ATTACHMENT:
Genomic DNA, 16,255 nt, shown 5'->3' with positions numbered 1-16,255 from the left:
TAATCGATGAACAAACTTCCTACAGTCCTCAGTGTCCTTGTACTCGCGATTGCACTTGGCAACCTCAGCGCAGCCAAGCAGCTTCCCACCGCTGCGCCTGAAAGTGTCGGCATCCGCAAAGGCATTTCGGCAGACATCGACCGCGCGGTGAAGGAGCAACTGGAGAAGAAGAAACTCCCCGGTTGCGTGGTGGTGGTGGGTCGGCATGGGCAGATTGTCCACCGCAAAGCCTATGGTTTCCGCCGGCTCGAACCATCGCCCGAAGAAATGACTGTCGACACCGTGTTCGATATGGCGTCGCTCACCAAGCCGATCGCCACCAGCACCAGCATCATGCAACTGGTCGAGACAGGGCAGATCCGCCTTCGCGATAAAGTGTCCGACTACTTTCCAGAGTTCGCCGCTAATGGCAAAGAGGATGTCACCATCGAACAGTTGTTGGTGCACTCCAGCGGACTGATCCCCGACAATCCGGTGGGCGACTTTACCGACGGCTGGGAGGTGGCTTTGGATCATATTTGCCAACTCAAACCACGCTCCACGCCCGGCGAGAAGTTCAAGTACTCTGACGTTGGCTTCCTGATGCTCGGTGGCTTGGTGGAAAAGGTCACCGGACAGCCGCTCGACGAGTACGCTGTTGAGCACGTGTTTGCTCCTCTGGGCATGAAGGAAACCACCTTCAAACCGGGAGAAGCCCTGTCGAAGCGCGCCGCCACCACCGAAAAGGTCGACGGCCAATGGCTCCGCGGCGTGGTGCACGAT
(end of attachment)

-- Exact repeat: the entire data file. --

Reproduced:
Genomic DNA, 16,255 nt, shown 5'->3' with positions numbered 1-16,255 from the left:
TAATCGATGAACAAACTTCCTACAGTCCTCAGTGTCCTTGTACTCGCGATTGCACTTGGCAACCTCAGCGCAGCCAAGCAGCTTCCCACCGCTGCGCCTGAAAGTGTCGGCATCCGCAAAGGCATTTCGGCAGACATCGACCGCGCGGTGAAGGAGCAACTGGAGAAGAAGAAACTCCCCGGTTGCGTGGTGGTGGTGGGTCGGCATGGGCAGATTGTCCACCGCAAAGCCTATGGTTTCCGCCGGCTCGAACCATCGCCCGAAGAAATGACTGTCGACACCGTGTTCGATATGGCGTCGCTCACCAAGCCGATCGCCACCAGCACCAGCATCATGCAACTGGTCGAGACAGGGCAGATCCGCCTTCGCGATAAAGTGTCCGACTACTTTCCAGAGTTCGCCGCTAATGGCAAAGAGGATGTCACCATCGAACAGTTGTTGGTGCACTCCAGCGGACTGATCCCCGACAATCCGGTGGGCGACTTTACCGACGGCTGGGAGGTGGCTTTGGATCATATTTGCCAACTCAAACCACGCTCCACGCCCGGCGAGAAGTTCAAGTACTCTGACGTTGGCTTCCTGATGCTCGGTGGCTTGGTGGAAAAGGTCACCGGACAGCCGCTCGACGAGTACGCTGTTGAGCACGTGTTTGCTCCTCTGGGCATGAAGGAAACCACCTTCAAACCGGGAGAAGCCCTGTCGAAGCGCGCCGCCACCACCGAAAAGGTCGACGGCCAATGGCTCCGCGGCGTGGTGCACGAT